A peek inside Superior Fresh

Sea Grant staff learned more about aquaponics from a tour of the Superior Fresh facility in Wisconsin. Here they stand in front of some Atlantic salmon being readied for market. From left to right: Sharon Moen, Jenna Mertz, Marie Zhuikov, Emma Hauser. Image credit: Kyle Woolever, Superior Fresh.

Superior Fresh knows what it takes to raise fish on land and plants in water.

The aquaponics business, located on 800 acres of rolling woodland and prairie in Hixton, Wisconsin, has been raising Atlantic salmon and growing salad greens in its indoor facilities since 2017. The business reports it’s the largest of its kind in the world, producing 1.5 million pounds of salmon per year plus organic-certified salad greens. 

It’s a big operation, and one I had the chance to tour in late October with a small group from Wisconsin Sea Grant that included Sharon Moen, food-fish outreach coordinator; Emma Hauser, aquaculture outreach and education specialist with Wisconsin Sea Grant and the UW-Stevens Point Northern Aquaculture Demonstration Facility (NADF); and Marie Zhuikov, fellow science communicator.

It was good opportunity for me, a newcomer to Sea Grant and the world of aquaculture, to learn more about fish farming and Superior Fresh’s recirculating aquaculture system (RAS). Wisconsin Sea Grant supports aquaculture research, including Hauser’s work in outreach, education and workforce development at NADF. Many of the interns NADF hosts go on to work at Superior Fresh—a fact evidenced by all the friendly faces Hauser recognized during our tour.

After pulling plastic coverings over our shoes (which required some artful hopping on my part), we followed Kyle Woolever, director of operations and a UW-Stevens Point graduate, as he showed us around the facility, which recently experienced a 60,000-square-foot expansion. He explained that the building houses half a million fish, all of which are reared in and transferred between tanks based on fish size and stage of lifecycle. Salmon are raised from egg to market size—which is about 10 pounds in just over two years.

All those fish, of course, require a constant flow of water. Gesturing toward the big tanks, Woolever talked about the water footprint of the facility.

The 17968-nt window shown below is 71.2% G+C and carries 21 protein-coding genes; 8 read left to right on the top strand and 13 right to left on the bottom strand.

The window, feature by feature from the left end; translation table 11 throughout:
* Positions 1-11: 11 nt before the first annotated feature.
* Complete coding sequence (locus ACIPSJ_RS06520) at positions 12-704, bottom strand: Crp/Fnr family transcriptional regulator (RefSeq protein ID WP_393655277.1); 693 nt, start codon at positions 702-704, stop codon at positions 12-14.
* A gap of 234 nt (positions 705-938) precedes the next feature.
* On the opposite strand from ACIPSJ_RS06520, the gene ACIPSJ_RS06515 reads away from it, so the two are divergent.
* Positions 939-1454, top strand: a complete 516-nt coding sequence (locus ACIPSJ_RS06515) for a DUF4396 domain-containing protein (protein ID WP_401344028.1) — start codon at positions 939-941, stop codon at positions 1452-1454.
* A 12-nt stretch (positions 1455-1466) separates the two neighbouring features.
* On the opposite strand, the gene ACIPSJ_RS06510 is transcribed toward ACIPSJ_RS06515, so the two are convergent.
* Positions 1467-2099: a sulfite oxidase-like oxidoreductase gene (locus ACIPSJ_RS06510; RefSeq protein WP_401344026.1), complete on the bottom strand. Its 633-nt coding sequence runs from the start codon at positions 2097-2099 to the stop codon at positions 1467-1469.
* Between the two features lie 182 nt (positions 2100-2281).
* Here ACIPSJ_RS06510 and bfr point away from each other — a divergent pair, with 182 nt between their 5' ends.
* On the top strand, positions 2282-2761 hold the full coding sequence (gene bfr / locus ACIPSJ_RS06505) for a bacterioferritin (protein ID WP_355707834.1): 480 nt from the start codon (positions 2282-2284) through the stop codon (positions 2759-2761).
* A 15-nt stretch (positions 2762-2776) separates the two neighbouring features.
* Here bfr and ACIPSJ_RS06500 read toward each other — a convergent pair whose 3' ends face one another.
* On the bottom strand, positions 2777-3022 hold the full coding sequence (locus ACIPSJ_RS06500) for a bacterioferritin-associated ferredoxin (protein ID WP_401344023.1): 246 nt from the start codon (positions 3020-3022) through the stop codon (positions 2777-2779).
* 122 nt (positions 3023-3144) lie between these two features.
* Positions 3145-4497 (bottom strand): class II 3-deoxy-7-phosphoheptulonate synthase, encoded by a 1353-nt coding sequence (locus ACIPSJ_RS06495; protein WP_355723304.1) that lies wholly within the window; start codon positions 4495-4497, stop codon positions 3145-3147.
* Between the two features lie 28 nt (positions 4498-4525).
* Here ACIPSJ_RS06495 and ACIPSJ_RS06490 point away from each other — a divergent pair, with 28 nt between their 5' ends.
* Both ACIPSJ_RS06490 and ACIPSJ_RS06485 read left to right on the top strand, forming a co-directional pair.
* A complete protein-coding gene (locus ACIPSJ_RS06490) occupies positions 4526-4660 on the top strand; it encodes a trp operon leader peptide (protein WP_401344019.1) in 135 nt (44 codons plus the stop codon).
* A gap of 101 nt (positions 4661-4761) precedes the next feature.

“Two small wells are raising all of what you’re going to see on 50 [gallons per minute],” he said. (Residential wells pump between five and 10 gallons per minute.)

How does Superior Fresh raise salmon using relatively little water? The answer is their RAS, which includes high-tech equipment and monitoring to effectively clean and recycle the water throughout the facility. This water is also used in the greenhouse, where leafy greens further remove the nutrients they need to grow. The water then returns to the fish, and the cycle restarts.

Superior Fresh captures all wastewater from the production system by irrigating over 50 acres of native grasses and alfalfa, while operating with zero wastewater discharge. The grasses and alfalfa are cut and baled several times annually and are used by local farmers for cattle bedding. The business also uses other regenerative farming practices, such as creating a soil amendment from digested fish manure, which can be injected into fields before planting.

After touring the aquaculture facility, Woolever led us to the greenhouse, where the thrum of churning water faded to the quiet sound of plants photosynthesizing. It’s here where the nutrient-rich fish water fuels the growth of Superior Fresh’s organic salad greens.

Entering the greenhouse was an arresting sight. Rows of white rafts filled with lettuce, kale, mustard, arugula and sorrel floated in long tanks of water. Sam Heward, greenhouse manager, explained how plants make a linear journey from one side of “the pond” to the other. Baby greens spend about three weeks on the water before harvest.

The greenhouse is warm and bright and, we joke, the perfect place to be in winter. And it’s not just plants and humans that enjoy the summer-like conditions.

“It’s a perfect environment for plants,” said Heward, “which makes it also a perfect environment for [plant] diseases.”

The team is vigilant about watching for root disease and will change varieties or flush the tank if problems arise.

By the end of the tour, it was clear that Superior Fresh is working so that Atlantic salmon don’t have to be airfreighted across oceans from Chile or northern Europe—they can come from your local community—and greens don’t have to be grown thousands of miles away in sun-soaked states. In other words, they’re successfully forging another way to eat Wisconsin fish (with a side of salad).